The Archbishop of Canterbury, Justin Welby, has spoken during the debate on the Marriage (same sex couples) Bill, to say that, despite personally supporting equality, and saying he regretted the church’s treatment of LGBT people, he would not support it.

He said that many faith groups, including the Church of England were “hesitant” about the bill, and that the bill would mean that marriage is “abolished, redefined and recreated”.

Justin Welby went on to say that he “regretted the necessity of having to deal with the possibility of a division, at this stage, on a Bill passed by a free vote, in the [House of Commons].

He then “expressed sadness and sorrow for the considerable failure,” that the church had “not served the LGBT communities, in the way it should.”

Despite saying he supported equality, and condemning the use of homophobic language as “shocking”, Justin Welby then went on to say that he would not support the bill, because, he said the bill “weakens what exists, and replaces it with a less good option that is neither equal nor effective.”

He continued that marriage would be “abolished, redefined and recreated, being different and unequal for different categories”, describing “the new marriage of the bill”, as an “awkward shape”, as it would contain same-sex and opposite sex couples.

The Right Reverend Tim Stevens, The Bishop of Leicester, has said that he will abstain if there is a vote on the second reading on Marriage (Same-sex couples) Bill, as he cannot vote against it, yet cannot vote for it, in line with the church’s official line.

Justin Welby’s full speech is available to view below.

The initial proposals, when published at the end of the autumn, have needed much work to get them into today’s form.

We all know, and it’s been said that this is a divisive issue. In general, the majority of faith groups remain very strongly against the bill, and have expressed that view in a large number of public statements.

The house of Bishops of the Church of England has also expressed a very clear majority view, although not unanimous, as has been seen by the strong, and welcome contribution by the Bishop of Salisbury.

The so-called ‘quadruple lock’, may have some chance of withstanding legal scrutiny in Europe, and we are grateful for it. Although other faith groups, and Christian denominations who have written to me remain very hesitant.

There have been useful discussions about the position of schools with religious character, and the issues of freedom of conscience.

I have to say that personally I regret the necessity of having to deal with the possibility of a division, at this stage, on a Bill passed by a free vote, in the [House of Commons].

I was particularly grateful to hear the speech of the Noble Baroness, Baroness Royal, and agree with the proud record that was established by the last Government, during the years in which it held office in this area.

It is clearly essential that stable, and faithful, same-sex relationships should, where those involved want it, be recognised and supported with as much dignity, and the same legal effect as marriage.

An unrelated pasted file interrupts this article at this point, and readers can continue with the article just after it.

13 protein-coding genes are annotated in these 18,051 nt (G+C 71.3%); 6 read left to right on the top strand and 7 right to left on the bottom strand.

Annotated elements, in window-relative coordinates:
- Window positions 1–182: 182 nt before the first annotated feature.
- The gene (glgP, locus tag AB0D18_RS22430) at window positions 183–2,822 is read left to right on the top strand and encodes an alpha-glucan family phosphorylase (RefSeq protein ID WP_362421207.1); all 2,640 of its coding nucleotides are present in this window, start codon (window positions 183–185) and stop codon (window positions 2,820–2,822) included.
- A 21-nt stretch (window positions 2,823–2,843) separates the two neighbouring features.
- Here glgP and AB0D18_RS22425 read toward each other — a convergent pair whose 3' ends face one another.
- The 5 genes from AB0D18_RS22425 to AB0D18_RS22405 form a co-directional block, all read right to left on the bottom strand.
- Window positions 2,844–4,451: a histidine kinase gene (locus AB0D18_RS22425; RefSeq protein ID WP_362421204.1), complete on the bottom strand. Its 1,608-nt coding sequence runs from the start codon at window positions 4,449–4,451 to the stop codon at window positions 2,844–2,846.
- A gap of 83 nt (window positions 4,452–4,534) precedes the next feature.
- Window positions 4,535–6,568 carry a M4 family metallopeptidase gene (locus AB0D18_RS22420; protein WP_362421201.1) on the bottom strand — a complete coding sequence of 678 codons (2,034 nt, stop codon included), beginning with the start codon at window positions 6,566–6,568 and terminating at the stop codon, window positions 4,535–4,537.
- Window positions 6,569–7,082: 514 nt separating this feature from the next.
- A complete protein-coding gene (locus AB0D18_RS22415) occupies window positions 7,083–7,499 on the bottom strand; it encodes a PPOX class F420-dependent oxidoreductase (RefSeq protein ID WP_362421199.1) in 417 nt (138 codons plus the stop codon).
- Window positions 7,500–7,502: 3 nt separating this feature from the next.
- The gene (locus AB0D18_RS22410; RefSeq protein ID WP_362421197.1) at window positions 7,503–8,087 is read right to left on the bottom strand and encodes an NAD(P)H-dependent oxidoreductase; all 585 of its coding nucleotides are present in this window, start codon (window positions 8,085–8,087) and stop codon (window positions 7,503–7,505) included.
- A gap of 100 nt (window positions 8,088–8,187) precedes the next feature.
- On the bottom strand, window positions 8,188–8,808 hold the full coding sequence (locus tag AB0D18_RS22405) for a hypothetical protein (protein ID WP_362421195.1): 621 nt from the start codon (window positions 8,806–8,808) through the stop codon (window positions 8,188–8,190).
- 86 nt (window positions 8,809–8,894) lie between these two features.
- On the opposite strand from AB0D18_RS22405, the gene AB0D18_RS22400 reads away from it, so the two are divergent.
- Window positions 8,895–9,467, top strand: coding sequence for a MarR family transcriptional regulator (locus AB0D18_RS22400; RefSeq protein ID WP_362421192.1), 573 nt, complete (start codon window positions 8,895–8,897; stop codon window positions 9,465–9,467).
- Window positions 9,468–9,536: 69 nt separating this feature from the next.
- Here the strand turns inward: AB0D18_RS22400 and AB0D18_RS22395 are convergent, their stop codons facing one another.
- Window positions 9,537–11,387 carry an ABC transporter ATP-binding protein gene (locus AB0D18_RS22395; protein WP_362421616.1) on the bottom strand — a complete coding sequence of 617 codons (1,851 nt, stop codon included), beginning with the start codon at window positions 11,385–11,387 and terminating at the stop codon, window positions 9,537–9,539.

Although th majority of bishops who voted during the whole passage of the civil partnerships act, though your Lordship’s House, were in favour of civil partnerships a few years ago, it is also absolutely true that the church has not served the LGBT communities, in the way it should.

I must express my sadness and sorrow for that considerable failure.

There have been notable exceptions, such as my predecessor Archbishop Ramsey, who vigorously supported decriminalization in the 1960s.

It is also necessary to express, as has been done already, total rejection of homophobic language which is wrong, and more than that, sickening.

However, I and many of my colleagues remain with considerable hesitations about this bill. My Precessor Lord Williams of Oystermouth showed clearly last summer, in evidence during the consultation period, that it has within it a series of category errors. It confuses ‘marriage’ and ‘weddings’, it assumes that the rightful desire for equality, to which I have referred supportively, must mean uniformity, failing to understand that two things can be equal but different.

It does not do what it sets out to do. Scehduled four distinguishes clearly between same gender and opposite gender marriage. Thus not achieving true equality.

The result is confusion. Marriage is abolished, redefined and recreated, being different and unequal for different categories. The new marriage of the bill is an awkward shape, with same gender and different gender categories scrunched into it, neither fitting well.

The concept of marriage as a normative place for procreation is lost. The idea of marriage as covenant is diminished. The family in its normal sense, predating the state, and as our base community of society, as we’ve already heard, is weakened.

For these, and many other reasons, those of us in the churches and faith groups, who are extremely hesitant about the bill in many cases, hold that view because we think that traditional marriage is a cornerstone of this society, and rather than adding a new and valued institution alongside it for same-gender relationships, which I would personally strongly support, to strengthen us all. This bill weakens what exists, and replaces it with a less good option that is neither equal nor effective.

This is not a faith issue, although we are grateful for the attention that Government, and the other place have paid to issues of religious freedom.

It is about the general social good, and so with much regret, but entire conviction, I cannot support the bill as it stands.

93 peers have signed up to speak in the House of Lords, during the debate around the bill today and tomorrow, when a vote will be held. Follow developments on the PinkNews Live Blog.